From casual play to competitive teams, the Tufts Gaming Hub offers a space for students of all gaming skill levels to play, compete, share common interests and make new friends. Composed of a Discord server of over 700 members, the club hosts an expansive community centered around all things gaming.
I often feel that this column complains too much. What can I say, there are a lot of problems with the T! But in an attempt to not get bogged down in negativity and nitpicking this week, it is worth stopping sometimes to appreciate what riders in our system have to be grateful for. Thankfully, the America’s Best Bus Stop competition over at the wonderful publication Streetsblog has given us a perfect opportunity to do just that.
If you spend a large amount of time on social media, it may be likely you have seen videos of colored liquid being poured into molds and onto wood slabs. And though it’s satisfying to watch the shimmering epoxy resin flow like water into various gaps and channels, spreading into every nook and cranny, these videos hide a secret war that has enveloped the craftsperson community.
From the rumbling practice rooms in the Granoff Music Center to various basements and stages across Tufts’ campus, student bands are drawn together by a shared love for live music. These bands are independently formed groups as opposed to registered student organizations. Some of them — Honeymoon, Fease, Salt Hog, Emperor Jones, Fossil and Chowder — are featured here, sharing their stories with the Daily.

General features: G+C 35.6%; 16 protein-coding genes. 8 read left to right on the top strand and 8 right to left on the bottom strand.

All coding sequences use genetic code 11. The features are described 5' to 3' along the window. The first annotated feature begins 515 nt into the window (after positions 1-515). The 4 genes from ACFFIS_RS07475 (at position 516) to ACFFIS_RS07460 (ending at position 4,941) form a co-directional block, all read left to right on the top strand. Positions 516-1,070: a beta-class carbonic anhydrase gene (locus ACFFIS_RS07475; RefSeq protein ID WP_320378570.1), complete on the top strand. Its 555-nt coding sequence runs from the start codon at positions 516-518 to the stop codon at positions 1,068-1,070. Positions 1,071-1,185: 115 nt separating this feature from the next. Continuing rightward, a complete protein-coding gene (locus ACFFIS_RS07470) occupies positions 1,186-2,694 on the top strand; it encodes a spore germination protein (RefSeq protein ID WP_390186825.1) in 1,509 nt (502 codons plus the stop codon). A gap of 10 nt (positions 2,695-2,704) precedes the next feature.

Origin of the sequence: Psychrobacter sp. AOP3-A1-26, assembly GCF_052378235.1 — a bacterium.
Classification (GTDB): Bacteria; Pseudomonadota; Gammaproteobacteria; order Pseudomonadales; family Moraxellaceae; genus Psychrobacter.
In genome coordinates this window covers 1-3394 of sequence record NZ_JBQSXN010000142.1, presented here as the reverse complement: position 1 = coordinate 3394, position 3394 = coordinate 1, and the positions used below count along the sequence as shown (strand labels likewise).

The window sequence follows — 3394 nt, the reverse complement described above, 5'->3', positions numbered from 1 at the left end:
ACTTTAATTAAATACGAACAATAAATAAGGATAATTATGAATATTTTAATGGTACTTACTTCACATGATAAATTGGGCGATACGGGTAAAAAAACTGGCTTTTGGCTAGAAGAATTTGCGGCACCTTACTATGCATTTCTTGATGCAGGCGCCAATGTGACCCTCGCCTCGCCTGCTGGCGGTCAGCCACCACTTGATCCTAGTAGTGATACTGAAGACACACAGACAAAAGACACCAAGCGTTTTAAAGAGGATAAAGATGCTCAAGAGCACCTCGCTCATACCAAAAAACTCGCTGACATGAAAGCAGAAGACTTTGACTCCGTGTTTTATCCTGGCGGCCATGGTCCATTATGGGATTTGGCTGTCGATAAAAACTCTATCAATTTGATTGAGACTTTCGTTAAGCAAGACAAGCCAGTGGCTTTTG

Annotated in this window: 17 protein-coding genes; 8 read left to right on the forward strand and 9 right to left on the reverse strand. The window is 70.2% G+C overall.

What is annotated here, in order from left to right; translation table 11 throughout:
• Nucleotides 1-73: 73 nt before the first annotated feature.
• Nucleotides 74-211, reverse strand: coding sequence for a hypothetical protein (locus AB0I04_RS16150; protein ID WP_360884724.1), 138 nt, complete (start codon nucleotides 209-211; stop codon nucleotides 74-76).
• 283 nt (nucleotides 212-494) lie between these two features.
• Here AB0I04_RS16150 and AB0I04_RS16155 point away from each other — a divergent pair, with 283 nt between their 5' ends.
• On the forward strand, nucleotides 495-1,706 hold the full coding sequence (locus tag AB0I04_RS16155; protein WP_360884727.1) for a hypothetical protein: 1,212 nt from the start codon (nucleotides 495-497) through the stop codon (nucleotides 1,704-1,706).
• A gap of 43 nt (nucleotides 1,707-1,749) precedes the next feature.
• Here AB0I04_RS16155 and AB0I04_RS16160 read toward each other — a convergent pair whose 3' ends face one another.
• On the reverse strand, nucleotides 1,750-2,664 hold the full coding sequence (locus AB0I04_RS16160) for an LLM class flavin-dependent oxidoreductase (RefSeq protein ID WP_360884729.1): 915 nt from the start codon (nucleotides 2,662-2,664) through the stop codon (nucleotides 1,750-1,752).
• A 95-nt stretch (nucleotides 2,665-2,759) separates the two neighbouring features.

The second annual Tufts Spanish Conference has arrived!
My mother was not happy about my last column’s raw egg-eating revelation. Immediately after I sent her the link, I received a text reading “Girl!” (my mom texts like she just stepped off the set of “Clueless”), “This is not how I raised you! What were you thinking!” I countered with some salient points about my current aliveness and frequent consumption of raw cookie dough and received a trio of spiral-eye emojis in response. So, in an effort to please the payer of my tuition, this week I will set aside the poaching and make an attempt with my old standby, the electric kettle.
This week, rumors flew around Tufts’ campus. Everyone could feel a disturbance in the plumbing as someone of great import was touring our bathrooms. Senator Elizabeth Warren, D-MA, was hanging out in the Campus Center trying to make new friends. In that process, she probably ended up using at least one of the Campus Center’s many bathrooms. In the wake of this monumental occasion, I chose to take on what are likely to be some of the most trafficked facilities at Tufts University — the Mayer Campus Center bathrooms. Specifically, I will attempt to tackle both the Hotung bathrooms and the all-gender bathroom.
We’re lucky enough to be offered discounted T passes through the university, so if you want to have unrestricted access to the T for a semester, I’d encourage you to check that out. However, you might want to make sure you ride the T enough to justify the price tag.
After last column’s celebration of the middle grade novel — in my humble opinion, the pinnacle of children’s (and possibly all) literature and the perfect blend of escapism and relatability — this week, I’d like to turn to an appreciation of something decidedly less… innocent.
Interdisciplinary is one of the many words used to describe Tufts, and junior Archit Jain truly encompasses that description. Jain is majoring in computer science, minoring in economics and entrepreneurship and is on his way to publishing his third poetry book.